The One Housing Play Nobody is Talking About

by Andrew Zatlin

Surprise, surprise — the experts are wrong yet again… 

They don’t see the pain that’s coming for the housing market!

But I see it. And today, I’ll show you how to profit from it.

For a transcript of this video, see below. This transcript has been lightly edited for length and clarity.

The One Housing Play Nobody is Talking About

The housing market dominos have started to fall:

Mortgage rates have more than doubled over the past year. As a result, sale prices are down six percent since June 2022, as is sales volume. And in a sign of trouble ahead, new-home construction permits are down ten percent year-over-year.

Think it can’t get any worse? It sure can. In fact, you ain’t seen nothin’ yet…

Spring is Coming

Come springtime, we’ll see the real impact of higher mortgage rates:

We’ll see buyers walking away!

We’ll also see a sharp slowdown both in building homes and selling them. But therein lies our opportunity…

You see, the market is missing what’s going on here — including some key players who are poised to fall, and others who are poised to profit. Let’s take a look…

Picks and Shovels

My focus here is on “picks and shovels” opportunities — companies that provide tools or services an industry uses to produce products.

In the housing market, that means companies providing materials like lumber, screws, or nails. One of the biggest is Louisiana-Pacific (NYSE: LPX).

When the housing market soared during Covid, so did the price of lumber. And this lumber provider’s stock price skyrocketed, too:

Today, it’s still riding high. But the price of lumber has plummeted!

After rising to $1,500 in 2021, lumber prices are now back to where they were pre-Covid. This suggests LP’s revenues are going to slide. Yet its stock price hasn’t dropped much at all. Will that change soon?

Then there’s Fastenal (Nasdaq: FAST), which makes connectors for construction companies. Recently, this company hit the brakes on its hiring:

Hmm, if experts are forecasting only a slight dip in the housing market, why is this company’s hiring collapsing back to Covid levels?

I think it’s a sign that suppliers know there’s trouble ahead, and they’re preparing.

The thing is, they’re not the only ones…

More Signs Housing Is in Trouble

Real estate listing services like Trulia, Realtor.com, Redfin, and Zillow are pulling back, too. There simply isn’t as much demand for these services as before.

Two metrics I’m analyzing for these companies are:

  1. Revenue per employee: how much revenue does each employee create?
  2. Debt: how much debt does a company have on its books?

Take a look at this chart:

Redfin (Nasdaq: RDFN), for example, was generating almost $400,000 of revenue per employee last year. This year, that number is expected to fall to less than $200,000. (This company also hasn’t been profitable for four years. It’s carrying more than one billion dollars in debt. Yikes.)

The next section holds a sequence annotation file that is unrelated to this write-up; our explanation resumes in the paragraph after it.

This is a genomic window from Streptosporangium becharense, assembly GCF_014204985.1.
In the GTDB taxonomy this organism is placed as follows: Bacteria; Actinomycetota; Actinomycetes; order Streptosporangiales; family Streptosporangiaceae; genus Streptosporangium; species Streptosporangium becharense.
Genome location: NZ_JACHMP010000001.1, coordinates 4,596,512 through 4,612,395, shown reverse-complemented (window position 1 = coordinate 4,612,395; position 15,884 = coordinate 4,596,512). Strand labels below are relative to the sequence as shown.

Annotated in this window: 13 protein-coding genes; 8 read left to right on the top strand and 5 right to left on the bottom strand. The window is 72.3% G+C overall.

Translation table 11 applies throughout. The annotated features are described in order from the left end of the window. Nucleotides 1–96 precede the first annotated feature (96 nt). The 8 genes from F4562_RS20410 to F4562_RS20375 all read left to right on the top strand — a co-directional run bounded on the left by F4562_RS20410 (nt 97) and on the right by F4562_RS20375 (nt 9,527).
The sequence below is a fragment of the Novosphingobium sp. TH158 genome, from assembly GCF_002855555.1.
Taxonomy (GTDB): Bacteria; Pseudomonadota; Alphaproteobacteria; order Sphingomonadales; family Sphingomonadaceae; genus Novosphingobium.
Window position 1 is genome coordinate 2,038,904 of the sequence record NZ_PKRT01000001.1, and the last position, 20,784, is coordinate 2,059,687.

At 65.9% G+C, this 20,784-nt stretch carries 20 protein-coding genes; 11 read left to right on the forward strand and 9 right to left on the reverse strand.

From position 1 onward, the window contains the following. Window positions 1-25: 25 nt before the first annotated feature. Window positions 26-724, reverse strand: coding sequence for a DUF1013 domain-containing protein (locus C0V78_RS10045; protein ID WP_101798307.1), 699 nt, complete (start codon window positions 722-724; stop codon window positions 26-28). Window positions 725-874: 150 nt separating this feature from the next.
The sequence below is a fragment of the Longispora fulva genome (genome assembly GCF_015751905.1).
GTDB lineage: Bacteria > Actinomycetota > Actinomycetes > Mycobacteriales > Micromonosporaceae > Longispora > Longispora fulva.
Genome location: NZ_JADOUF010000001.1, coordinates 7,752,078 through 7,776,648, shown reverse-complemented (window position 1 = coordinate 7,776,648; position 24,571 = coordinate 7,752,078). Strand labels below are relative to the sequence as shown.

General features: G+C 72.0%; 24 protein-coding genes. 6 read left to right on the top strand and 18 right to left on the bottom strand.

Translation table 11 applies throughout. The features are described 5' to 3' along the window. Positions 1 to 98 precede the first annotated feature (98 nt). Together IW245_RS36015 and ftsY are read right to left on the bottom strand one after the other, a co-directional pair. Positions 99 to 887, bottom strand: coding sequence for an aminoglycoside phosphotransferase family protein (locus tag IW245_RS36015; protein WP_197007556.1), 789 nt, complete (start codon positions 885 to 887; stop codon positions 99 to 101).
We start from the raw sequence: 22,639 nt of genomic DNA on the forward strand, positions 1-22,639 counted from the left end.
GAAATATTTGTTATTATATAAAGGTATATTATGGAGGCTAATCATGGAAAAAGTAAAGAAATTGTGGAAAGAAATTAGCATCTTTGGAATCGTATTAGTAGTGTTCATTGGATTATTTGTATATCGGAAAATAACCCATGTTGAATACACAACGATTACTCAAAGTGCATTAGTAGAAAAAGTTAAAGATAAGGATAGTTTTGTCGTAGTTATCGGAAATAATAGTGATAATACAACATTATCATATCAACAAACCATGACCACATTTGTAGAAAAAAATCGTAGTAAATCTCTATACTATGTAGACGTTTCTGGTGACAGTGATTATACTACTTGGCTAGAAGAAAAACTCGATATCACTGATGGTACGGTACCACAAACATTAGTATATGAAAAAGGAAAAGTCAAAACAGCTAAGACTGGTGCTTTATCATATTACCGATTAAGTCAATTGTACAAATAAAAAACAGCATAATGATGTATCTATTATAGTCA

Zillow (Nasdaq: ZG) is slightly better managed. It was kicking out sales of more than a million dollars per employee. Now that’s projected to fall to $320,000.

Next is Rocket (NYSE: RKT). This is the country’s top mortgage lender. It’s got a ton of debt on its books — eleven billion dollars’ worth — and a lot of employees. But it’s gone from nearly $250,000 per employee revenue to barely $170,000. Rocket’s in trouble.

The thing is, not every company on this list is floundering.

Apartments.com and Loopnet are owned by CoStar Group (Nasdaq: CSGP), a company you’ve probably never heard of.

Together, Apartments.com and Loopnet are sitting on nearly four billion dollars in cash, and kicking out half a million dollars per employee in revenue.

So, taking all this into account, what’s our strategy as investors?

My Winners and Losers

To start, I like CSGP. It’s in the rental space at a time when more people are renting, and its stock price is reasonable relative to its revenue growth.

On the flip side, I don’t like Louisiana Pacific. Sales are slowing down, but its stock price is still seventy-five percent above where it was pre-Covid. This company is overpriced.

Furthermore, stay away from Rocket. That eleven billion dollars in debt is going to cause some big problems.

Finally, there’s Redfin. This company is very poorly managed. It’s not going to survive for long on its own…

Which brings me to an idea so crazy, I can hardly believe I’m suggesting it…

Is This Idea Too Crazy?

Consider betting in favor of Redfin.

You see, Redfin is a juicy acquisition target. Realtor.com, Zillow, Trulia — someone’s going to scoop up this competitor.

This would be huge news. This company has a massive short position (twenty-six percent). Everyone’s betting against it. They think Redfin’s going belly up.

Me? I think a white knight will save the day, and that could cause a short squeeze. (This is when a stock’s price jumps higher, forcing those betting against the company to exit their positions by buying shares — thus sending its price up even higher.)

So if you’re feelin’ a little crazy, go ahead and back Redfin. It might just pay off.

In the meantime, we’re in it to win it. Zatlin out.

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In it to win it,
Andrew Zatlin
Andrew Zatlin
Moneyball Economics